So far, you should have selected the best positions that fit you, reviewed the career opportunities aligned with those positions, and selected companies that match your career goals and lifestyle. You are ready to create your resume.
We live in the twenty first century, and technology is becoming more advanced than ever. Resumes are less likely to be accepted by hand delivery, and most are screened through some type of application software. The application software system is rigorous, and sometimes even the best applicant cannot get past the system. The system selects the best candidates using key words and phrases. So, how do you know the right words/phrases to include in your resume?
Unfortunately, this is a question that does not have a definite answer. In addition, remember that com- puters sometimes struggle to read complicated file formats, so keep your submissions simple (Note: The most common and successful resume file format is PDF format.)
The following are things to keep in mind when completing your resume:
Make sure your resume aligns with what the company wants. (Hint: be sure to include your skills that are mentioned in the job posting.)
Do not write your skills identical to the job postings—hiring agents see right through this.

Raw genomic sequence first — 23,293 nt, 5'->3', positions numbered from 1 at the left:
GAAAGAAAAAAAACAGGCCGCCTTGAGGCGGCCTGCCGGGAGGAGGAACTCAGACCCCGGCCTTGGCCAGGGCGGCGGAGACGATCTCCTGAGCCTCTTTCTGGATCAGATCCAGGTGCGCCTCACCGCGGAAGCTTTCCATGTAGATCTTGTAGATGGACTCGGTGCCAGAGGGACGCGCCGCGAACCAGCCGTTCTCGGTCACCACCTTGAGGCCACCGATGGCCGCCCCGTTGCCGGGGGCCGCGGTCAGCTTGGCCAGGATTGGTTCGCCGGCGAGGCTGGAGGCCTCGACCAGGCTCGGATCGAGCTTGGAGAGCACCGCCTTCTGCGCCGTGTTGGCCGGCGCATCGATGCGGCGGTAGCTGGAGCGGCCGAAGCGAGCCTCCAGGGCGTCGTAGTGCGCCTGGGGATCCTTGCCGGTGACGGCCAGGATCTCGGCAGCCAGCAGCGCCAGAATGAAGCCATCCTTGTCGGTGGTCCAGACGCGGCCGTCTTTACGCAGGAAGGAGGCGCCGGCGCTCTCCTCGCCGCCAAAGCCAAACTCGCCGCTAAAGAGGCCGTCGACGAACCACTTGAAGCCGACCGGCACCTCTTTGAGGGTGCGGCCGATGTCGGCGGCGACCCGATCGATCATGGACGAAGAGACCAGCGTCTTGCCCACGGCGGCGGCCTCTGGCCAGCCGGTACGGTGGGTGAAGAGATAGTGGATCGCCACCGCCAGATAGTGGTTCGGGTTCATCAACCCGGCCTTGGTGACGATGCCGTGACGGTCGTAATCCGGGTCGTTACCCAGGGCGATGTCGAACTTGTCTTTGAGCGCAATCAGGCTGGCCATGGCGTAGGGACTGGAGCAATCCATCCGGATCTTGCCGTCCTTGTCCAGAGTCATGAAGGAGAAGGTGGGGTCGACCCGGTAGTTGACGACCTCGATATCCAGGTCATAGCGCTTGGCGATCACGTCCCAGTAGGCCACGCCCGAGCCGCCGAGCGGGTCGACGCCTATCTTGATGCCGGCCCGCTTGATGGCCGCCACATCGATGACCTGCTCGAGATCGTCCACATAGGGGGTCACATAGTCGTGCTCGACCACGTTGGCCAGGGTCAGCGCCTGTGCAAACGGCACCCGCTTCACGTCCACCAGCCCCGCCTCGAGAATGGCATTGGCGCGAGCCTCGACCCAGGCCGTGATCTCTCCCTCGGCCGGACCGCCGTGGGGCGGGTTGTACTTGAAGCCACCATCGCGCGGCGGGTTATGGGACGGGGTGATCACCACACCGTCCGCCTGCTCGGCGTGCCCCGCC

Incorporate the job skills involved in your previ- ous responsibilities. This provides a record of your relevant skillset.
Use different fonts or colors.
Create a uniform resume. To make your resume stand out, use different shades of the same color throughout. Make sure your font and font size are easy to read. To indicate breaks in sections, bold each title. Lastly, always make sure the headline size is consistent.
Use plain language.
Use industry specific keywords—this involves us- ing industry terms throughout your resume; these should be applicable to the position for which you are applying. Note: This trick is not applicable for everyone; you can also translate prior job responsibilities to fit the current job you are applying to fill.
List all hard skills.
List a combination of hard skills and soft skills.
Always proofread your resume for errors; if pos- sible, have someone read it out loud to you.
Organize each section of the resume so that it flows like a story. Be specific make sure you highlight the key things you did that help the company achieve their goals. For example, I successfully completed proposals gaining the company several new clients.
Always create a cover page for each application. Be sure to tailor it toward the company’s business model and work culture. Include why you believe you fit in with the company based on those things. “If you want to avoid the whole process, invest in a resume writer. This may be one of the best invest- ments you make career wise. Let a resume expert create your resume while you work on improving your qualification